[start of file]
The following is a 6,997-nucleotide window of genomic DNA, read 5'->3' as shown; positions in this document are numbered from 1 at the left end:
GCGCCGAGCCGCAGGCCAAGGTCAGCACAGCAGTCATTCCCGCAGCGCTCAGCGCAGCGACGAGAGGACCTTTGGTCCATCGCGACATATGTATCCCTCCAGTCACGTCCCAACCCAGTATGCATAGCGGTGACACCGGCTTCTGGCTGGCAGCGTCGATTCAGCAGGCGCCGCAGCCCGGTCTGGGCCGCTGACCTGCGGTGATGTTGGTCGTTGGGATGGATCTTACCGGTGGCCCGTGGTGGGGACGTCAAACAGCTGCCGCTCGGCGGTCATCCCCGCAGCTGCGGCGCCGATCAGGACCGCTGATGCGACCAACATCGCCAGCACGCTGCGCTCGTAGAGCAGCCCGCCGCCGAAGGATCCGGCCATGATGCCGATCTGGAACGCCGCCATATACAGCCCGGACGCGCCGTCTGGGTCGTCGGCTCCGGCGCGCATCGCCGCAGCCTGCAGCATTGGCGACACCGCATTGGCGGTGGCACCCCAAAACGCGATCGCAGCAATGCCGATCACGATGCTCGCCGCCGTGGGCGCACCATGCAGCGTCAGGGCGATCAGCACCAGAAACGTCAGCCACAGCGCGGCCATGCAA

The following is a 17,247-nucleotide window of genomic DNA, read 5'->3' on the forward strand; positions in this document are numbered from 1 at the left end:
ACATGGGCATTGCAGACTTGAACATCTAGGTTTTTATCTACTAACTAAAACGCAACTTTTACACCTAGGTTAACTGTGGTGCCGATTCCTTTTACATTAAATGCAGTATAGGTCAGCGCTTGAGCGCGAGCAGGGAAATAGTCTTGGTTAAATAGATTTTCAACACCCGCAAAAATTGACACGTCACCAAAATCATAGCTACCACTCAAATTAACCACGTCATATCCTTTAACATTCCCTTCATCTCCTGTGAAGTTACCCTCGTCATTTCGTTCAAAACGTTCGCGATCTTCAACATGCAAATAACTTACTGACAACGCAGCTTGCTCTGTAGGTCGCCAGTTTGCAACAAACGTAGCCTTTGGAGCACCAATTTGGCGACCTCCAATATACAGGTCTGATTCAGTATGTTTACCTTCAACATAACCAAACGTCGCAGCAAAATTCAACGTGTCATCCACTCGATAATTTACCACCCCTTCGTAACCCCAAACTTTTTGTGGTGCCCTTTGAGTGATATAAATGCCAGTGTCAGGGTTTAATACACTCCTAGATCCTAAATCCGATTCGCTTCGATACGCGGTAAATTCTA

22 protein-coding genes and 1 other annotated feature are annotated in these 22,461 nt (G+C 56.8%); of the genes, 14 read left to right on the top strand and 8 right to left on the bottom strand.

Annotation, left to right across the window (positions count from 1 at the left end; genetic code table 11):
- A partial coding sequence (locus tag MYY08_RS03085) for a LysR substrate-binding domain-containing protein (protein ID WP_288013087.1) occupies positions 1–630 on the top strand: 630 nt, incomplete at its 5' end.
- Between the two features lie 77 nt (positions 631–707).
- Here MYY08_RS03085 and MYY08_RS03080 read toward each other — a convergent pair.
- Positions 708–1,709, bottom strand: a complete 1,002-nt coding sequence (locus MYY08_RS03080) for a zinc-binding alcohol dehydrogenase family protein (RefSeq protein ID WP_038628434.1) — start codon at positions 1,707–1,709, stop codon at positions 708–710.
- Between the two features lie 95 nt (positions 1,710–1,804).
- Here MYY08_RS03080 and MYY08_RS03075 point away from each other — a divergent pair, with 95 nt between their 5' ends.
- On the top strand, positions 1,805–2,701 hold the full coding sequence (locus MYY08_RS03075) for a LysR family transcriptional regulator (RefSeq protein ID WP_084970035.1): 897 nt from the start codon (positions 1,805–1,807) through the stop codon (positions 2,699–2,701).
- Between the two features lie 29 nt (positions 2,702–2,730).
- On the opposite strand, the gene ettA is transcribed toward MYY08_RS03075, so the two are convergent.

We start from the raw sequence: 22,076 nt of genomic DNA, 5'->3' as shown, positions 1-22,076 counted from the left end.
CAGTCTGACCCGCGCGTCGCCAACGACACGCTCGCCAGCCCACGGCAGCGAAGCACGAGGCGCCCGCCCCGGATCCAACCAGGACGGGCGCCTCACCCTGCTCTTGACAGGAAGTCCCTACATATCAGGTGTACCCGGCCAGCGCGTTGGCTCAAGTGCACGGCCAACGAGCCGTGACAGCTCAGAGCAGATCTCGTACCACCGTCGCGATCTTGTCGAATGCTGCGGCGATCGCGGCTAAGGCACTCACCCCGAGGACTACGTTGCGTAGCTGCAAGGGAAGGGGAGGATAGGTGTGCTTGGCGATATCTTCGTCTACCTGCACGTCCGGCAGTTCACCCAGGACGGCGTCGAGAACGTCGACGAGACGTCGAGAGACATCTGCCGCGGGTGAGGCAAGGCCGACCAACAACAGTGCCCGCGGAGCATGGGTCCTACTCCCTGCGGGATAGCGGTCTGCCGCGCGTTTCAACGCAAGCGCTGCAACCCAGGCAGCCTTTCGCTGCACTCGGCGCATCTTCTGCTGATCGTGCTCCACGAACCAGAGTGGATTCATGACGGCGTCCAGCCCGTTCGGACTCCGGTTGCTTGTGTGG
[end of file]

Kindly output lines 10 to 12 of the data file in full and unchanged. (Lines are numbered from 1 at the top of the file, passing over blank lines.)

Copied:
- Positions 708–1,709, bottom strand: a complete 1,002-nt coding sequence (locus MYY08_RS03080) for a zinc-binding alcohol dehydrogenase family protein (RefSeq protein ID WP_038628434.1) — start codon at positions 1,707–1,709, stop codon at positions 708–710.
- Between the two features lie 95 nt (positions 1,710–1,804).
- Here MYY08_RS03080 and MYY08_RS03075 point away from each other — a divergent pair, with 95 nt between their 5' ends.